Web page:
True love at first sight. (We are not talking about conventional love between individuals.) We met each other as we were stealing the same book in the same bookshop. My book! His book! It was, indeed, the catalogue of the exhibition at the National Library; a show I had just seen myself only a few minutes before. Instantly, I realised who the person in front of me was, after recognising his portrait that took up the whole of the back cover. A rare conceptual paradox: he was holding a book with his own photograph holding that very same book; the book we were committing a sin with. One February twelfth two decades and a half ago. Exchanging glances and a certain surprise at the mutual discovery.

With the corpus delicti half way between hand and bag, without prior presentation, he said: look, as it happens, those guys at the Ministry are just a bunch of misers and at this moment in my life I’m not mentally prepared to have to pay for my own books. With the books they gave me I didn’t even have enough to begin with. That’s why I do this little number everyday and I am building myself a little stack for my own use. For the future, more than anything else. A life in art is tough. I suppose you know. You always have to be ready to produce your ID. You have to get your act together…

We finished what we were doing, and went for a coffee. I told him how excited I was to see the exhibition and the amazing thematic and conceptual similarities between our work. I’ve got photographs that are identical to yours! I had never experienced anything like that before: finding a completely unknown person you have so much affinity with. And that was true. I was able to see it for myself one month later, when I went to Mallorca as his guest.

That day was the start of a close friendship. With the passing of time, our artistic links were consolidated, and then common needs and a sense of excitement were added. Without losing our individuality.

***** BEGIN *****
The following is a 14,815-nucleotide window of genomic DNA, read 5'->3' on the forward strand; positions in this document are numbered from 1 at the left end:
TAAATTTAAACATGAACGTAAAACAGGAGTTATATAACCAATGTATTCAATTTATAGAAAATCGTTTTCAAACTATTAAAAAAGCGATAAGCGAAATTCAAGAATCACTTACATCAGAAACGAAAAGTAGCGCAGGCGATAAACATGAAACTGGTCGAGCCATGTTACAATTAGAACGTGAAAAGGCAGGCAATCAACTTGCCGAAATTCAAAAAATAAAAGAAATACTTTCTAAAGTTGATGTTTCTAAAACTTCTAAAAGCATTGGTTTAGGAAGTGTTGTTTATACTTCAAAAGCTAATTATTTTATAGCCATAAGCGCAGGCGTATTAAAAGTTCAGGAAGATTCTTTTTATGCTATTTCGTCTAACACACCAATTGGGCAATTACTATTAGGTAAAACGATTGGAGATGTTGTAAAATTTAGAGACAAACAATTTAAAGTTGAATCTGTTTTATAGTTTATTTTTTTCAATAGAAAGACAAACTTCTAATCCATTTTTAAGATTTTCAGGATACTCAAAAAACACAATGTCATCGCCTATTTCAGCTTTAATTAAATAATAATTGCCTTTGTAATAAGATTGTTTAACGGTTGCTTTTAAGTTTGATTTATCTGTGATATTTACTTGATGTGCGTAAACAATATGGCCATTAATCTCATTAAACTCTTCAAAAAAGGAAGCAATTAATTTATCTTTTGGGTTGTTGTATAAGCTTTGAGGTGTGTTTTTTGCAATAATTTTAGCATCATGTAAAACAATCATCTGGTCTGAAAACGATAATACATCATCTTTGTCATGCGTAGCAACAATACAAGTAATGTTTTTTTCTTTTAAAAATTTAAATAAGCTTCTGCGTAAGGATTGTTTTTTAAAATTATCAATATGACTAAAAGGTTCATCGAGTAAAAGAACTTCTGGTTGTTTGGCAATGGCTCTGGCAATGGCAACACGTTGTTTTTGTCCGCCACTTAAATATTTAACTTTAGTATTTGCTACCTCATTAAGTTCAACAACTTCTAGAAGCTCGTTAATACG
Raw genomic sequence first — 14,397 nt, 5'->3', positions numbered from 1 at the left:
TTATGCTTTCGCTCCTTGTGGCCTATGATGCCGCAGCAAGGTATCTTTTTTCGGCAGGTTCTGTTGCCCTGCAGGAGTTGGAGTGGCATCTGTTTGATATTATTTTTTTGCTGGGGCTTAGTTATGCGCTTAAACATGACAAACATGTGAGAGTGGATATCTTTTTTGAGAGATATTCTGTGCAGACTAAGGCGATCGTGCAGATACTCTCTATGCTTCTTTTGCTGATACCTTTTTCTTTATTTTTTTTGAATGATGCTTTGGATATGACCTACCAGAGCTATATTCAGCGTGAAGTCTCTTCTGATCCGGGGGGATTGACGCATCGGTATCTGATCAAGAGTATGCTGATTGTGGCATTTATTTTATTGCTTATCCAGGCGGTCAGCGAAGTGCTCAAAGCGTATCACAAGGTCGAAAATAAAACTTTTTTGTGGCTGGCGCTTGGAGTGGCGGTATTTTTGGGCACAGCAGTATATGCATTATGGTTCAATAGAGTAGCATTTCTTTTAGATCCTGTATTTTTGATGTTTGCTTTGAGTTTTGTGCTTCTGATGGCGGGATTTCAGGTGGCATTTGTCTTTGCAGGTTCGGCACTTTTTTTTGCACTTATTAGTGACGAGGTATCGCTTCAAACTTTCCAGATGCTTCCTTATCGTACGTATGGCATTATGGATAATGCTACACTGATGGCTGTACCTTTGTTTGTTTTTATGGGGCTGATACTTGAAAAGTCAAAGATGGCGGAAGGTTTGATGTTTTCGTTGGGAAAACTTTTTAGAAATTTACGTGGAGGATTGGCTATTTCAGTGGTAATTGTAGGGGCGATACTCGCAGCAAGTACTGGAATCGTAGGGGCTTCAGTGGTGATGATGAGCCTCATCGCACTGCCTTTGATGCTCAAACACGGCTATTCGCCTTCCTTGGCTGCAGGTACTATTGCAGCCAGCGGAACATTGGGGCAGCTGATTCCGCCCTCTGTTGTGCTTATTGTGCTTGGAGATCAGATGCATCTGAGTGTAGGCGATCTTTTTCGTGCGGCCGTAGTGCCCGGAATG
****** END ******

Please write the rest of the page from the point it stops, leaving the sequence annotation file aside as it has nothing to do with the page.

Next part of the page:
Rummaging among the piles of thousands of photographs on his long tables, I realised that the guy devoted himself to strangling celebrities around the world. More specifically, he strangled major artists. That definitely sent me into orbit.

With great pleasure, I discover that he portrayed people holding them up by their necks or their chins, framing their faces to present them to the beholder in a blunt form, as if wanting to make it clear to a dormant world that photography, art, is not a job for paper-pushers or wimps.

When I discovered all this work scattered around his vast oeuvre, I asked him why he was doing it. At first, he didn’t know what to say. He is highly intuitive and driven by impulse, by hunches. Unburdened by any apparent intellectual sophistication, the truth of the matter is that he’s always right on the mark; he knows exactly what to say.

And although I knew well that his was a highly specific way of understanding the world and human relations, I wanted to ask him why he was doing it so straightforwardly. In our business, one doesn’t have to deal with niceties, he answered, otherwise, those who might follow you get confused. Sometimes, I don’t know exactly what I’m looking for. What I can swear to you is that I always know well what I do not want for myself in art.

Duplex is the convergence of two heads working with often caustic goals. It is the zigzag with no reverse drive of a disquieting code, that does not contemplate anything so vulgar as relaxation. Keeping one hundred eyes open all the time means going in the right direction.

Duplex is the representation of a characteristic state of agitation in relation with the most unusual individual or communal activities taking place in the world. An avant-garde hymn in acute opposition to gregariousness, to the repetition of dated formulas and trite messages.

We function in parallel to each other, always in confrontation, trying to find out what the fuck is going on inside the other’s mind, whether lines, outlines, margins, mere light or morphological collapses. Delving into the dark side of art and mankind, an armed conflict confronting the unhealthy comfort of the group. Starting from a continuous daydreaming full of riddles with no solutions.

To those who ask me, even in good faith, the reason why I do this or that, or why I do it in that particular way and not some other way they would find easier to accept, l invariably answer “so that you can keep on asking why.” The true key of creation lies in that void, in that echo, in that infinite wait. For the resolution of measurable things there already exist other more appropriate trades and materials.

Antoni Socías y Luís Pérez-Mínguez